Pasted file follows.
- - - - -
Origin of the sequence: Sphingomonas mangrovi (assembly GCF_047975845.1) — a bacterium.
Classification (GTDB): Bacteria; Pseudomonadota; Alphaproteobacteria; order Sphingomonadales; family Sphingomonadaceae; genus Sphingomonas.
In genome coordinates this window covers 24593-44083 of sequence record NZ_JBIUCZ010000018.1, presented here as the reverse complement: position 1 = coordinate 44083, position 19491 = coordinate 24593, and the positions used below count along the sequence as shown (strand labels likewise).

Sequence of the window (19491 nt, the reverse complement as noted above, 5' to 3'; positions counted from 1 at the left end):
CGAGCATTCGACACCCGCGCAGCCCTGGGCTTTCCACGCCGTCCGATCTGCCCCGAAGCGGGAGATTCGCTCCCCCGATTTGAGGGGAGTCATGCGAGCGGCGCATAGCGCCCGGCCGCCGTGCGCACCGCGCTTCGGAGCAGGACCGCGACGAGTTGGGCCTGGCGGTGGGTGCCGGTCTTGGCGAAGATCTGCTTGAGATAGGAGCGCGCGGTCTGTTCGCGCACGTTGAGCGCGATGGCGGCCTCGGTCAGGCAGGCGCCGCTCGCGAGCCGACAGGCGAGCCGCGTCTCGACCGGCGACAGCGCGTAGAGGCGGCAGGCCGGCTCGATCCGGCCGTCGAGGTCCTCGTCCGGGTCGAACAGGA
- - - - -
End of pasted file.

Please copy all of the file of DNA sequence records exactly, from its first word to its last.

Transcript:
Origin of the sequence: Sphingomonas mangrovi (assembly GCF_047975845.1) — a bacterium.
Classification (GTDB): Bacteria; Pseudomonadota; Alphaproteobacteria; order Sphingomonadales; family Sphingomonadaceae; genus Sphingomonas.
In genome coordinates this window covers 24593-44083 of sequence record NZ_JBIUCZ010000018.1, presented here as the reverse complement: position 1 = coordinate 44083, position 19491 = coordinate 24593, and the positions used below count along the sequence as shown (strand labels likewise).

Sequence of the window (19491 nt, the reverse complement as noted above, 5' to 3'; positions counted from 1 at the left end):
CGAGCATTCGACACCCGCGCAGCCCTGGGCTTTCCACGCCGTCCGATCTGCCCCGAAGCGGGAGATTCGCTCCCCCGATTTGAGGGGAGTCATGCGAGCGGCGCATAGCGCCCGGCCGCCGTGCGCACCGCGCTTCGGAGCAGGACCGCGACGAGTTGGGCCTGGCGGTGGGTGCCGGTCTTGGCGAAGATCTGCTTGAGATAGGAGCGCGCGGTCTGTTCGCGCACGTTGAGCGCGATGGCGGCCTCGGTCAGGCAGGCGCCGCTCGCGAGCCGACAGGCGAGCCGCGTCTCGACCGGCGACAGCGCGTAGAGGCGGCAGGCCGGCTCGATCCGGCCGTCGAGGTCCTCGTCCGGGTCGAACAGGA